“I know this case is a twofer for you, Sparkman, politics and homicide,” I said. “But I’m not answering any questions about an ongoing investigation. You want to know something new? Go listen to the FBI briefing in ten minutes.”

Sparkman cocked his head knowingly. “I’ll be there listening to every word, but I’ll know something no one else does, something I’m considering publishing on my site tomorrow morning — a little nasty sidebar about this case for the rabidly interested.”

I opened the car door, started to get in, said, “I’ve got places to be.”

Sparkman said, “Actually, it’s about you, Cross, and … Kay Willingham?”

I froze but looked at him dispassionately.

He took off his sunglasses and smiled. “Did you have an affair with the vice president’s wife, Alex? Were you the cause of the divorce? I’ve seen a photograph of you two together, and I must say, you’re awfully chummy. Care to comment now?”

“Go to hell, Sparkman, and write anything you want,” I said. “But make sure you’re accurate in that rumor or you will hear from my lawyer. His name is Craig Halligan. You remember him, don’t you? The guy who sued you for libel, took you for four million?”

Sparkman looked like he’d swallowed a parasite.

“Thought so,” I said. I shut the door and sped off.






IT ACTUALLY TOOK A BIT of digging to figure out where Randall Christopher lived. The name on the lease of his rented home, it turned out, was Elaine Paulson, Christopher’s wife. I rang the front-porch bell on the left side of a duplex on Tenth Street between F and G Streets, but no one answered.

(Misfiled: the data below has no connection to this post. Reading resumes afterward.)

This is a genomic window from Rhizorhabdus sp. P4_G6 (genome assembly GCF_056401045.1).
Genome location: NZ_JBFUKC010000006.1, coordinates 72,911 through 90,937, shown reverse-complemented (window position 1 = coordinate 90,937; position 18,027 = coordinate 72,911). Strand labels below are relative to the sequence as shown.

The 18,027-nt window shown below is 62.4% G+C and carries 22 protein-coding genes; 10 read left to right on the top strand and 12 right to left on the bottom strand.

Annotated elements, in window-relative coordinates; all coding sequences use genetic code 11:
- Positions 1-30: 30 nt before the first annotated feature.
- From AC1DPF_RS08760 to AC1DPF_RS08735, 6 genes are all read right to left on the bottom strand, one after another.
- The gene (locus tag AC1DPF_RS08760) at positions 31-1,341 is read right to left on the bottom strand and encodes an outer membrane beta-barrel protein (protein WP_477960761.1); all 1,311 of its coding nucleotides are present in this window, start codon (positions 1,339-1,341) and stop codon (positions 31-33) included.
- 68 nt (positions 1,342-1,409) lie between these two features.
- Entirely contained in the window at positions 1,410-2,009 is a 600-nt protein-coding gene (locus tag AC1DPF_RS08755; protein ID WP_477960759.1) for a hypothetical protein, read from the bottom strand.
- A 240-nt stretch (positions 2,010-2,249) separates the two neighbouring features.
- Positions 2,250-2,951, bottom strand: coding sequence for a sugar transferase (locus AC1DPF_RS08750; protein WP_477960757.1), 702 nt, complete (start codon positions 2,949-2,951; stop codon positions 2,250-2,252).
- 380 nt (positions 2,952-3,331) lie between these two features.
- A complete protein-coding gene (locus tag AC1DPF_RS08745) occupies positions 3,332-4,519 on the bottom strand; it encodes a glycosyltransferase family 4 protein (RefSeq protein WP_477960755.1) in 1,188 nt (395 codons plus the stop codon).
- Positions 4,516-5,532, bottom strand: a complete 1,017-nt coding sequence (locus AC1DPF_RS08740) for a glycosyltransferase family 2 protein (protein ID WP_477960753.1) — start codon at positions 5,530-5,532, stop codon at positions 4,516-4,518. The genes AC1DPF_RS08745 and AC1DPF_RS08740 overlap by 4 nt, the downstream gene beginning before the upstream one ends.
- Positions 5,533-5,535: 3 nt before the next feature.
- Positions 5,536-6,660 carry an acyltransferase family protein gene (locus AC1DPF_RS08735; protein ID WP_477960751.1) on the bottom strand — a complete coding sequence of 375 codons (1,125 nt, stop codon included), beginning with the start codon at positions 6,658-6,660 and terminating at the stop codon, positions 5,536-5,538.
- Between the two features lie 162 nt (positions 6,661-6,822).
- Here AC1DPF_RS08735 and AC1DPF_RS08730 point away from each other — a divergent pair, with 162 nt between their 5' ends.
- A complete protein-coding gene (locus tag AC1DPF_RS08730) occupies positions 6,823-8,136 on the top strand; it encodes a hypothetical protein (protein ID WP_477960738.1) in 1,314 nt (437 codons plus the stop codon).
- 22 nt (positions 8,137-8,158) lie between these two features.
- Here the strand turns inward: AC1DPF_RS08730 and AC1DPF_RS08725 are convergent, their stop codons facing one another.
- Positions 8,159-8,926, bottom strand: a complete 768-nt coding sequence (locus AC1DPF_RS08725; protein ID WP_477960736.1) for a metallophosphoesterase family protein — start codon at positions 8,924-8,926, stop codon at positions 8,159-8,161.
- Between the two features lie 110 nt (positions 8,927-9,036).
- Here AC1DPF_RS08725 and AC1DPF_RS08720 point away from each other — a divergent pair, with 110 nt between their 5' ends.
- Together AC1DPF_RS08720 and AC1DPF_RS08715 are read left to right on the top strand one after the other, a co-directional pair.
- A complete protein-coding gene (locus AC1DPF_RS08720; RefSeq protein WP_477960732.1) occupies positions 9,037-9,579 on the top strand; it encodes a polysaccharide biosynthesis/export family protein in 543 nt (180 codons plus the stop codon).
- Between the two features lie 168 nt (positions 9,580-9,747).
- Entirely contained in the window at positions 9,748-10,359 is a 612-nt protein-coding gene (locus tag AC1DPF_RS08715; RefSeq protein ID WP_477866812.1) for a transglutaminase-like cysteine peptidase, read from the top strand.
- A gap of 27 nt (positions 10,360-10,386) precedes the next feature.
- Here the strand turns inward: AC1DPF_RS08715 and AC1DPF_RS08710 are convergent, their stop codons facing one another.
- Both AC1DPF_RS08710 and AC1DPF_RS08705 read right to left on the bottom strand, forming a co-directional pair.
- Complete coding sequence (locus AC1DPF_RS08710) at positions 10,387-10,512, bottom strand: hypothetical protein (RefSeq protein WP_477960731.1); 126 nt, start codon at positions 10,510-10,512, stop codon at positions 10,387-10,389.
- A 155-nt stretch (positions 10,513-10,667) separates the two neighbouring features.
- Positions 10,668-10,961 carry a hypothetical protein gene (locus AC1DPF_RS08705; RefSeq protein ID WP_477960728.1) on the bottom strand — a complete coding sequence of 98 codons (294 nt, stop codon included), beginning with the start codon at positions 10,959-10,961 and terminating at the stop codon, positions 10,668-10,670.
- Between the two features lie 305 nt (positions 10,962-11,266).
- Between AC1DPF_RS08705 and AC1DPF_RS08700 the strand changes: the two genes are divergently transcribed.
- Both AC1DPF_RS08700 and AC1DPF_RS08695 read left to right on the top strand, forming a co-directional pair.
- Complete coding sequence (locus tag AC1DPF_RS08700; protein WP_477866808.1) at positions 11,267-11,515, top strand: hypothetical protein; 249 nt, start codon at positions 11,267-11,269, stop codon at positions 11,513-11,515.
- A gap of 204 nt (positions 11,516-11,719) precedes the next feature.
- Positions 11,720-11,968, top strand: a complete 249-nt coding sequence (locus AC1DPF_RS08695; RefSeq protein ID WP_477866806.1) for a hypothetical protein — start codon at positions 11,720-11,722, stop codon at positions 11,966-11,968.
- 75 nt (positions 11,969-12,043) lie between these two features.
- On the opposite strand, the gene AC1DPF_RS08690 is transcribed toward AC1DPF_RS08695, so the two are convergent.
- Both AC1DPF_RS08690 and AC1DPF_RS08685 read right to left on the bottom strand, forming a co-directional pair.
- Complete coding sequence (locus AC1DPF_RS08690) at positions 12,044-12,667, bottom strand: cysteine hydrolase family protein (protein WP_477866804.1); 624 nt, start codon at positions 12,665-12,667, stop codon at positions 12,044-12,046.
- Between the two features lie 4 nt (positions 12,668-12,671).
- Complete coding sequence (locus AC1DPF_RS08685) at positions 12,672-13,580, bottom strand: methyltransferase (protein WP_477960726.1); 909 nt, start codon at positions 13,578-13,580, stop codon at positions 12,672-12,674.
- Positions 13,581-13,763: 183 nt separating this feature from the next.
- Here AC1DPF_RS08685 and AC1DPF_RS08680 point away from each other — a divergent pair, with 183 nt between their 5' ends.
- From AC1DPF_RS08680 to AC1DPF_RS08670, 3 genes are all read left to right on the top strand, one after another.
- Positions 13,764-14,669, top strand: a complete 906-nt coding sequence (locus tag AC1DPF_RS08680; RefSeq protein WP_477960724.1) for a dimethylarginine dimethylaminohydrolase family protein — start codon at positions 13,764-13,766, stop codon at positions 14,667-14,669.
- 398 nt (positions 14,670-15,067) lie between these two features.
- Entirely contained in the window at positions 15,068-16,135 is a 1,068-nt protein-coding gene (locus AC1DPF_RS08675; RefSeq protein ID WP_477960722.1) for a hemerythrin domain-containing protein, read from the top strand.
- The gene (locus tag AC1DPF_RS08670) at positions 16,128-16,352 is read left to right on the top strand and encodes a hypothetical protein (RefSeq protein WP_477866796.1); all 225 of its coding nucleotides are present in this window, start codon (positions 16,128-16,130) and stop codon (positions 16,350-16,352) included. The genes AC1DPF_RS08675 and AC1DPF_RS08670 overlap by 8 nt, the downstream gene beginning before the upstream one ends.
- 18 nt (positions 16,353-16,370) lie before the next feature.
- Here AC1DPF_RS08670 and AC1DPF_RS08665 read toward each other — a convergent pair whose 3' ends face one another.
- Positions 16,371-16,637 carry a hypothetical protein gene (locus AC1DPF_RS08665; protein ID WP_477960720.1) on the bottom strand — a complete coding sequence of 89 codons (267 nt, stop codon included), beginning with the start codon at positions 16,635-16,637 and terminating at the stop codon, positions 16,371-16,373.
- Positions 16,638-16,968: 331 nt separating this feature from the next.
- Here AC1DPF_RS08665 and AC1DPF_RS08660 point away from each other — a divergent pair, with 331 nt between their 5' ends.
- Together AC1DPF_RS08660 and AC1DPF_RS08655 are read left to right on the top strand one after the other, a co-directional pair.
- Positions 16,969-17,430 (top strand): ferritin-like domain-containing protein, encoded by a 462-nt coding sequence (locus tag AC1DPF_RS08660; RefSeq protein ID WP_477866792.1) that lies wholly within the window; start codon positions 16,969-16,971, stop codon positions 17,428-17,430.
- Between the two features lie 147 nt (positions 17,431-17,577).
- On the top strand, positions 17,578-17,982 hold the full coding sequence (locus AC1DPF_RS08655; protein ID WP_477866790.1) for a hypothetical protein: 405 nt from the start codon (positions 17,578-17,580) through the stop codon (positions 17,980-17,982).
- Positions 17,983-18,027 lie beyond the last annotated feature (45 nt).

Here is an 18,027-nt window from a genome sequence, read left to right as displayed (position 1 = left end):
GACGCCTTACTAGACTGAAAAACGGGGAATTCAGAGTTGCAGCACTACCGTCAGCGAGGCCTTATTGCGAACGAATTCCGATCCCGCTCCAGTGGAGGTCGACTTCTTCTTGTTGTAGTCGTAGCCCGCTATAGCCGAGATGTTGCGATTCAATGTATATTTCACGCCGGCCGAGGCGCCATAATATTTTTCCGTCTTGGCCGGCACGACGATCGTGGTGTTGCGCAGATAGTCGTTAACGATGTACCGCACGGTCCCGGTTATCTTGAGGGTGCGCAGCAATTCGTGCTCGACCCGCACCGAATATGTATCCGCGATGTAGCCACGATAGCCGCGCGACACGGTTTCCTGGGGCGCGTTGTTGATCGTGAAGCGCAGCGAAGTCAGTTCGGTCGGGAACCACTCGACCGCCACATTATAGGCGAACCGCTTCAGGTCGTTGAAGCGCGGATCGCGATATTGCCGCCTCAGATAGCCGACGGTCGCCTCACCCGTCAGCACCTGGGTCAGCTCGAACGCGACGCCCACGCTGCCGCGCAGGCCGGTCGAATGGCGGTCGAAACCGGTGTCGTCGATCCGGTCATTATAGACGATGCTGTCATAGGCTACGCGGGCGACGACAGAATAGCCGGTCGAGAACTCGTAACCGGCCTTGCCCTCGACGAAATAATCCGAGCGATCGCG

I rang the neighbor’s bell next, and a big woman, mid-forties, wearing hospital scrubs and looking weary, opened the door a few inches but left the chain on.

“Yes?” she said.

“I was looking for Elaine Paulson?”

She grimaced. “She’s gone.”

“Do you know when she’ll be back?”

“No idea.”

“Who are you?” I asked.

“Who I am is none of your business,” she said, and she started to close the door.

I put my fingers on it, said, “I work for the FBI and Metro Homicide, ma’am. This is a murder investigation.”

That stopped her. “Murder? Who was murdered?”

“Ms. Paulson’s husband,” I said. “Randall Christopher.”

Her left hand lifted slowly to her mouth. “Oh God,” she moaned. “Oh God, don’t tell me that.”

“It’s all over the news. Or will be, and I need to talk to his wife sooner rather than later.”

“I think I’m gonna be sick. Can you come back?”

“Uh, no, this is a murder investigation, and we need your help.”

She didn’t appear pleased about it, but she slid back the chain and opened the door.

I held out my hand. “Alex Cross.”

Her eyebrows raised in interest, and she shook my hand. “I recognize you now. From the news. I’m sorry. I’m Barbara Taylor.”

“Nice to meet you, Barbara,” I said. “May I come in?”

Taylor closed her eyes for a moment. “I’m going to get sucked into this, aren’t I?”

“I just need to ask you a few questions.”

“My ex got me sucked into things I didn’t want any part of.”

“Mr. Christopher is dead. You can help.”

She hesitated, then stood aside. “Can I get you a cup of coffee? Some iced tea?”

“The iced tea sounds great, thanks,” I said, and I followed her through a tidy living area into a tidier kitchen.